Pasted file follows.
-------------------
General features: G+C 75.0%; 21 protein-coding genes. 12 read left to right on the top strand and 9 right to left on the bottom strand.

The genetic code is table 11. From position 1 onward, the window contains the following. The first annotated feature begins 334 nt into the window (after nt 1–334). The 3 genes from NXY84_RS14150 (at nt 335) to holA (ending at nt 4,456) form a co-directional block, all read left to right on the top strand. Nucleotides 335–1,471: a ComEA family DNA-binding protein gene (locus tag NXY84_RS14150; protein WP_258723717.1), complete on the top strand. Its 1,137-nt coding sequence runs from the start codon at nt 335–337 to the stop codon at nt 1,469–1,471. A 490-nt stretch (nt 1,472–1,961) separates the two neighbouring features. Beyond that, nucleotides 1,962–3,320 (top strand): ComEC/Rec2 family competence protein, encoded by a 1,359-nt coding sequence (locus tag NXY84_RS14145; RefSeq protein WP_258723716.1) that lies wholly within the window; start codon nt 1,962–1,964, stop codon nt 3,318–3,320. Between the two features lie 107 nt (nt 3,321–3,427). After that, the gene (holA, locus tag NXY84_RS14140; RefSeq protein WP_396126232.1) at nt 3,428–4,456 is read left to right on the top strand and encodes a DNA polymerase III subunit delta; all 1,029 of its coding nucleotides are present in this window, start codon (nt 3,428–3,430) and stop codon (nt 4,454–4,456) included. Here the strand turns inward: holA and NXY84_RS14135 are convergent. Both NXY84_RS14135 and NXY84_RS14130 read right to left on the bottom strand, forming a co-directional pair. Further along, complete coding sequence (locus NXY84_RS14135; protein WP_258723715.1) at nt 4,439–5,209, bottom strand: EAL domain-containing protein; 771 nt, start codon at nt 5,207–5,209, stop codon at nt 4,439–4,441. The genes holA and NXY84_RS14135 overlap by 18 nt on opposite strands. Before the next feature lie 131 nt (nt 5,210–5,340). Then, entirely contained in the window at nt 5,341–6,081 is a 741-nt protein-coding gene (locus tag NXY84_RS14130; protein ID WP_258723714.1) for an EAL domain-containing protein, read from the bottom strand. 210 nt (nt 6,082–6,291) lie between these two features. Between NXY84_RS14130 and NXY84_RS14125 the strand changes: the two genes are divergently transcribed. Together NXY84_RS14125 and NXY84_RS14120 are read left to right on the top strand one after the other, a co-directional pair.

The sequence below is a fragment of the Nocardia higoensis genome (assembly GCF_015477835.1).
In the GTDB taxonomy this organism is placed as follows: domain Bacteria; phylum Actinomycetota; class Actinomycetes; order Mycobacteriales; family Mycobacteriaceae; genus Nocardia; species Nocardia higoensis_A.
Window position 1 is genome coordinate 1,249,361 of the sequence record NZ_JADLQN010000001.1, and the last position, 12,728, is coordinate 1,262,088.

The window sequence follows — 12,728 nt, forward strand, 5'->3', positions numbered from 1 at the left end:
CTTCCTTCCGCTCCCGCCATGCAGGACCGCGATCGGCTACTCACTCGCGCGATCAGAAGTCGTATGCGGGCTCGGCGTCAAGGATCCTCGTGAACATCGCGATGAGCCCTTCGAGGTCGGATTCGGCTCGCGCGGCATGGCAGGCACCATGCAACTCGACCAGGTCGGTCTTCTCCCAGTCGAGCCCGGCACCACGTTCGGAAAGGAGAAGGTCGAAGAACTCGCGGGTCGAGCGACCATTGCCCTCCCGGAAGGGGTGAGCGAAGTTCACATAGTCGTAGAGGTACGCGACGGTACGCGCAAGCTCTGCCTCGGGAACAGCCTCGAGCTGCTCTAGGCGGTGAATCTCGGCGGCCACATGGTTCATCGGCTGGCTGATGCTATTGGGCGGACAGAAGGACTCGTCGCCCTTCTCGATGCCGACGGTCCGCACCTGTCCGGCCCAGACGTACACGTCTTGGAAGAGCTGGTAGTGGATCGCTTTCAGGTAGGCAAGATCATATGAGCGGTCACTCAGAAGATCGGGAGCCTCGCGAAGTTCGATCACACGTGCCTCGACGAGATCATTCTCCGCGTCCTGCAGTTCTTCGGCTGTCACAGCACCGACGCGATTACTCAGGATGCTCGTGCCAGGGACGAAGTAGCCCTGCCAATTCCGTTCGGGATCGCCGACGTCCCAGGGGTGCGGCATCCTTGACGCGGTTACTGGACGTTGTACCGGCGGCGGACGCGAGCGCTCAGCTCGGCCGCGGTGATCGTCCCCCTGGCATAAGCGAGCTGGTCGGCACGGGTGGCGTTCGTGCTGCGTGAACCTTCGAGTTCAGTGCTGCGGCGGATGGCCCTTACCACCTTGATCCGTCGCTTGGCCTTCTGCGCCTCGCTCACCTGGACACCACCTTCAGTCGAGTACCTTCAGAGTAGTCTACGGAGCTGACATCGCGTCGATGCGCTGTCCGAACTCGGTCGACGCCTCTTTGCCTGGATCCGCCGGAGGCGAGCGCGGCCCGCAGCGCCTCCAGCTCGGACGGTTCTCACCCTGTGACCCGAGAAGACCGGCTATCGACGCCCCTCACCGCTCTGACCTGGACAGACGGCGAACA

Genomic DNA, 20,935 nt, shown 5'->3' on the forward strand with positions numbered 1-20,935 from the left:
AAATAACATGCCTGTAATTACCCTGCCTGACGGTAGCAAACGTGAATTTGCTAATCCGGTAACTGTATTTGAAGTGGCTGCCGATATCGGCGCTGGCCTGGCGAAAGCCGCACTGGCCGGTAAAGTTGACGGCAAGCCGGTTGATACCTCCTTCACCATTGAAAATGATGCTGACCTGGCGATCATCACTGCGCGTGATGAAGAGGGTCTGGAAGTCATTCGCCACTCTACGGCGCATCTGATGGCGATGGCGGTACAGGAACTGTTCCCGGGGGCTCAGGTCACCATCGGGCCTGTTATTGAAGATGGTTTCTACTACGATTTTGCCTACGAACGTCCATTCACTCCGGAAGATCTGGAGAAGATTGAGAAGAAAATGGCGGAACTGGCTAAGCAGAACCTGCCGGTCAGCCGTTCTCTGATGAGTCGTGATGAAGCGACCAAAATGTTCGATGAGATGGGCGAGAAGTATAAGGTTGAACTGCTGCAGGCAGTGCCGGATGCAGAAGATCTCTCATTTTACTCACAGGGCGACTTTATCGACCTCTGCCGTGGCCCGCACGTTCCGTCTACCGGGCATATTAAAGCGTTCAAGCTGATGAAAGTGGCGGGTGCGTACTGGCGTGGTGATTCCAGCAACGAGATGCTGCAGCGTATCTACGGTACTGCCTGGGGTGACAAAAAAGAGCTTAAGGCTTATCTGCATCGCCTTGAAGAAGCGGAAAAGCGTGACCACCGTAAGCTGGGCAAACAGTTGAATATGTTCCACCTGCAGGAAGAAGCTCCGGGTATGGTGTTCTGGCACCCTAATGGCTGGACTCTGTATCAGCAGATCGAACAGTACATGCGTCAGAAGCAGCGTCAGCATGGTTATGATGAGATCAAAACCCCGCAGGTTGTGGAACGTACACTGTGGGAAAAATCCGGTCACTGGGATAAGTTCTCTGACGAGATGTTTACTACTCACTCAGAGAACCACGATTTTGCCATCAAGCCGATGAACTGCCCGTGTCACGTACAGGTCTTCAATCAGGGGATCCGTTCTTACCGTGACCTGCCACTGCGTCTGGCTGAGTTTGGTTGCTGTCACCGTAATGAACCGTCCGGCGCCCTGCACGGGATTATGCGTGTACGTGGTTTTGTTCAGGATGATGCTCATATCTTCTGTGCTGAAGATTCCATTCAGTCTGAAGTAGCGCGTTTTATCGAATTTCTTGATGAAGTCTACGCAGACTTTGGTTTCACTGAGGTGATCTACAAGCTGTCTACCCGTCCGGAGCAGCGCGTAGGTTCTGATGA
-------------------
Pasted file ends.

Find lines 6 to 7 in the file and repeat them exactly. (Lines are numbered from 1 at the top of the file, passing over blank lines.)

The window sequence follows — 12,728 nt, forward strand, 5'->3', positions numbered from 1 at the left end:
CTTCCTTCCGCTCCCGCCATGCAGGACCGCGATCGGCTACTCACTCGCGCGATCAGAAGTCGTATGCGGGCTCGGCGTCAAGGATCCTCGTGAACATCGCGATGAGCCCTTCGAGGTCGGATTCGGCTCGCGCGGCATGGCAGGCACCATGCAACTCGACCAGGTCGGTCTTCTCCCAGTCGAGCCCGGCACCACGTTCGGAAAGGAGAAGGTCGAAGAACTCGCGGGTCGAGCGACCATTGCCCTCCCGGAAGGGGTGAGCGAAGTTCACATAGTCGTAGAGGTACGCGACGGTACGCGCAAGCTCTGCCTCGGGAACAGCCTCGAGCTGCTCTAGGCGGTGAATCTCGGCGGCCACATGGTTCATCGGCTGGCTGATGCTATTGGGCGGACAGAAGGACTCGTCGCCCTTCTCGATGCCGACGGTCCGCACCTGTCCGGCCCAGACGTACACGTCTTGGAAGAGCTGGTAGTGGATCGCTTTCAGGTAGGCAAGATCATATGAGCGGTCACTCAGAAGATCGGGAGCCTCGCGAAGTTCGATCACACGTGCCTCGACGAGATCATTCTCCGCGTCCTGCAGTTCTTCGGCTGTCACAGCACCGACGCGATTACTCAGGATGCTCGTGCCAGGGACGAAGTAGCCCTGCCAATTCCGTTCGGGATCGCCGACGTCCCAGGGGTGCGGCATCCTTGACGCGGTTACTGGACGTTGTACCGGCGGCGGACGCGAGCGCTCAGCTCGGCCGCGGTGATCGTCCCCCTGGCATAAGCGAGCTGGTCGGCACGGGTGGCGTTCGTGCTGCGTGAACCTTCGAGTTCAGTGCTGCGGCGGATGGCCCTTACCACCTTGATCCGTCGCTTGGCCTTCTGCGCCTCGCTCACCTGGACACCACCTTCAGTCGAGTACCTTCAGAGTAGTCTACGGAGCTGACATCGCGTCGATGCGCTGTCCGAACTCGGTCGACGCCTCTTTGCCTGGATCCGCCGGAGGCGAGCGCGGCCCGCAGCGCCTCCAGCTCGGACGGTTCTCACCCTGTGACCCGAGAAGACCGGCTATCGACGCCCCTCACCGCTCTGACCTGGACAGACGGCGAACA